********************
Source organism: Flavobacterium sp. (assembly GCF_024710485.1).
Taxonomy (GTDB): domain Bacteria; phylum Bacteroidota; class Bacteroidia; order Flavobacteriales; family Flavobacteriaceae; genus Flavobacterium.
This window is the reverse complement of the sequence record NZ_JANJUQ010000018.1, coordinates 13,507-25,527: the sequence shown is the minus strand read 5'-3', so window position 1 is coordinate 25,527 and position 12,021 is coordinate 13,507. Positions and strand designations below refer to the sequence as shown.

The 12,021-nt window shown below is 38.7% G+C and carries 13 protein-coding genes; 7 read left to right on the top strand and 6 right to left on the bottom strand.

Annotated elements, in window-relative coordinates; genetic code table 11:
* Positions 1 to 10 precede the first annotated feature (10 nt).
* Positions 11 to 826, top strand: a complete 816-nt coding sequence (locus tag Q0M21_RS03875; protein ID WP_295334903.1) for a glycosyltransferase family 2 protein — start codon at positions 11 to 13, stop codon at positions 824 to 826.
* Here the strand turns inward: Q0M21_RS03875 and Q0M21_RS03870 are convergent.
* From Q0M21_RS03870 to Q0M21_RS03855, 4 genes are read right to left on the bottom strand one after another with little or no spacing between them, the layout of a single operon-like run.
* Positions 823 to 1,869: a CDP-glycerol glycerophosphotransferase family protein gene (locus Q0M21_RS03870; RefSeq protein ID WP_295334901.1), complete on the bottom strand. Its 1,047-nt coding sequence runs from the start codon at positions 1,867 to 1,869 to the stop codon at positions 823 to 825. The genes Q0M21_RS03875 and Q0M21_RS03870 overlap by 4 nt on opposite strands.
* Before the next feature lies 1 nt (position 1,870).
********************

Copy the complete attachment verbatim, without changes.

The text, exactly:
Source organism: Flavobacterium sp. (assembly GCF_024710485.1).
Taxonomy (GTDB): domain Bacteria; phylum Bacteroidota; class Bacteroidia; order Flavobacteriales; family Flavobacteriaceae; genus Flavobacterium.
This window is the reverse complement of the sequence record NZ_JANJUQ010000018.1, coordinates 13,507-25,527: the sequence shown is the minus strand read 5'-3', so window position 1 is coordinate 25,527 and position 12,021 is coordinate 13,507. Positions and strand designations below refer to the sequence as shown.

The 12,021-nt window shown below is 38.7% G+C and carries 13 protein-coding genes; 7 read left to right on the top strand and 6 right to left on the bottom strand.

Annotated elements, in window-relative coordinates; genetic code table 11:
* Positions 1 to 10 precede the first annotated feature (10 nt).
* Positions 11 to 826, top strand: a complete 816-nt coding sequence (locus tag Q0M21_RS03875; protein ID WP_295334903.1) for a glycosyltransferase family 2 protein — start codon at positions 11 to 13, stop codon at positions 824 to 826.
* Here the strand turns inward: Q0M21_RS03875 and Q0M21_RS03870 are convergent.
* From Q0M21_RS03870 to Q0M21_RS03855, 4 genes are read right to left on the bottom strand one after another with little or no spacing between them, the layout of a single operon-like run.
* Positions 823 to 1,869: a CDP-glycerol glycerophosphotransferase family protein gene (locus Q0M21_RS03870; RefSeq protein ID WP_295334901.1), complete on the bottom strand. Its 1,047-nt coding sequence runs from the start codon at positions 1,867 to 1,869 to the stop codon at positions 823 to 825. The genes Q0M21_RS03875 and Q0M21_RS03870 overlap by 4 nt on opposite strands.
* Before the next feature lies 1 nt (position 1,870).